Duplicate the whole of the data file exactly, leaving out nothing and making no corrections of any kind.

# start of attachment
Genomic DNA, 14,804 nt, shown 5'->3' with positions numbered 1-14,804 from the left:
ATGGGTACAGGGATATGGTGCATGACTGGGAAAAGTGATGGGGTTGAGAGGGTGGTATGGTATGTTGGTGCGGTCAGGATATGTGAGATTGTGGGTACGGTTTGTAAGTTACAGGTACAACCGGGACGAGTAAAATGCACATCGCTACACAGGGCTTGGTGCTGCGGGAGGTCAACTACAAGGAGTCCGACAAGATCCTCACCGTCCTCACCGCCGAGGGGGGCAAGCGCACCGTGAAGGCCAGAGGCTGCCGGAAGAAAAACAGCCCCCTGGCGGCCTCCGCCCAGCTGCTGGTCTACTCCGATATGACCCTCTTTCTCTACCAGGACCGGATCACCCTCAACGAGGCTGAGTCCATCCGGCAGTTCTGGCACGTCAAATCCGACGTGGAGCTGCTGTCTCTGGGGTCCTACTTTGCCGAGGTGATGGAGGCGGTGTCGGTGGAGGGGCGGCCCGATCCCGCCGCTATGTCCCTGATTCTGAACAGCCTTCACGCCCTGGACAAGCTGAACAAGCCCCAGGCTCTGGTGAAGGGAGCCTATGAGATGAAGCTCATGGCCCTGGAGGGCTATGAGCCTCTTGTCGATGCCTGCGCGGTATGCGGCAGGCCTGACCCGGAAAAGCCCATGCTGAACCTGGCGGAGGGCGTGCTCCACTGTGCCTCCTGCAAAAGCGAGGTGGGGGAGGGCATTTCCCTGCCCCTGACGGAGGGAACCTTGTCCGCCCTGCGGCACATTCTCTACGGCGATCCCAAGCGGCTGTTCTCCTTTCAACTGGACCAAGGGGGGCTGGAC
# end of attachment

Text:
Genomic DNA, 14,804 nt, shown 5'->3' with positions numbered 1-14,804 from the left:
ATGGGTACAGGGATATGGTGCATGACTGGGAAAAGTGATGGGGTTGAGAGGGTGGTATGGTATGTTGGTGCGGTCAGGATATGTGAGATTGTGGGTACGGTTTGTAAGTTACAGGTACAACCGGGACGAGTAAAATGCACATCGCTACACAGGGCTTGGTGCTGCGGGAGGTCAACTACAAGGAGTCCGACAAGATCCTCACCGTCCTCACCGCCGAGGGGGGCAAGCGCACCGTGAAGGCCAGAGGCTGCCGGAAGAAAAACAGCCCCCTGGCGGCCTCCGCCCAGCTGCTGGTCTACTCCGATATGACCCTCTTTCTCTACCAGGACCGGATCACCCTCAACGAGGCTGAGTCCATCCGGCAGTTCTGGCACGTCAAATCCGACGTGGAGCTGCTGTCTCTGGGGTCCTACTTTGCCGAGGTGATGGAGGCGGTGTCGGTGGAGGGGCGGCCCGATCCCGCCGCTATGTCCCTGATTCTGAACAGCCTTCACGCCCTGGACAAGCTGAACAAGCCCCAGGCTCTGGTGAAGGGAGCCTATGAGATGAAGCTCATGGCCCTGGAGGGCTATGAGCCTCTTGTCGATGCCTGCGCGGTATGCGGCAGGCCTGACCCGGAAAAGCCCATGCTGAACCTGGCGGAGGGCGTGCTCCACTGTGCCTCCTGCAAAAGCGAGGTGGGGGAGGGCATTTCCCTGCCCCTGACGGAGGGAACCTTGTCCGCCCTGCGGCACATTCTCTACGGCGATCCCAAGCGGCTGTTCTCCTTTCAACTGGACCAAGGGGGGCTGGAC